Renewing the nation’s infrastructure is an enduring, job-creating investment in our future. It will nurture a competitive economy, restructure the rural and urban setting and enhance the common good of all Americans. Building a 21st-century transportation system will require bold vision, leadership and a zealous commitment to finding the resources necessary to make multi-billion dollar investments—an arduous challenge in today’s contentious political and legislative environment. But the overarching goals of social and economic justice demand no less than putting America’s transportation network first.
James L. Oberstar, a Democrat, was a member of Congress from Minnesota’s Eighth District (1975-2011) and chairman of the Committee on Transportation and Infrastructure (2007-11).Open Doors to Immigrants
By Richard Ryscavage
In the first years of the American republic, the Catholic community consisted primarily of British immigrants anchored in Maryland where the first Catholic bishop and the first Catholic colleges took root. Catholicism strongly influenced the French and Spanish colonial territories, but on the northeast seaboard everyone assumed that Catholicism would find its niche as a minor religious group. At the founding of the republic there were only about 35,000 Catholics. Who could have predicted that by the time of the Civil War there would be three million?
By the middle of the 19th century, Catholics had become the largest single religious denomination in the United States, and by the century’s end they had established 63 Catholic colleges and universities. Immigration propelled this astonishing growth. Most of the colleges established after 1840 coincided with the massive flows of immigration.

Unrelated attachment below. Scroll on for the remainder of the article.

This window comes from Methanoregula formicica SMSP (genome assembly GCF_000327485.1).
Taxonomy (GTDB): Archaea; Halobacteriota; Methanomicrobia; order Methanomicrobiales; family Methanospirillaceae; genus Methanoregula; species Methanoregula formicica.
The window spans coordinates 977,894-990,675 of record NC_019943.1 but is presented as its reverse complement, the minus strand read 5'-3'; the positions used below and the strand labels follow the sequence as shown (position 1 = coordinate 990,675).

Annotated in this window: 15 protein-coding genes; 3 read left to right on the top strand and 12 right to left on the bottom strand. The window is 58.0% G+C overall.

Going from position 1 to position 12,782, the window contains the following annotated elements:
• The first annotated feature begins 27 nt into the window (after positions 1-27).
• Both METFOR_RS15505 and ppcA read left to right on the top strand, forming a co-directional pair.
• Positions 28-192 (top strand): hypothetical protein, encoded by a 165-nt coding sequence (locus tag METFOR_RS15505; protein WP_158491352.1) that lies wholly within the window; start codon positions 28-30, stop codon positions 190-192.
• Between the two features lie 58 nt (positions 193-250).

These Catholic educational institutions preserved the Catholic intellectual tradition in American higher education while preparing students for civic life in America. The descendents of these immigrants gradually entered the U.S. mainstream, as did the institutions themselves. Eventually much of Catholic higher education lost its special connection with immigrants.
Fast-forwarding to the 21st century, we find Catholics continue to make up the largest single religious denomination, and we find the United States facing another immense immigration influx. The number of foreign-born in the United States today almost equals the proportion around the beginning of the last century. Since the 1990s, one million people a year on average have been legally entering the country. As in the 19th century, most of these newcomers are Roman Catholics under the age of 35. But unlike the response in the 19th century, the recent response of many Catholic colleges and universities has been tepid.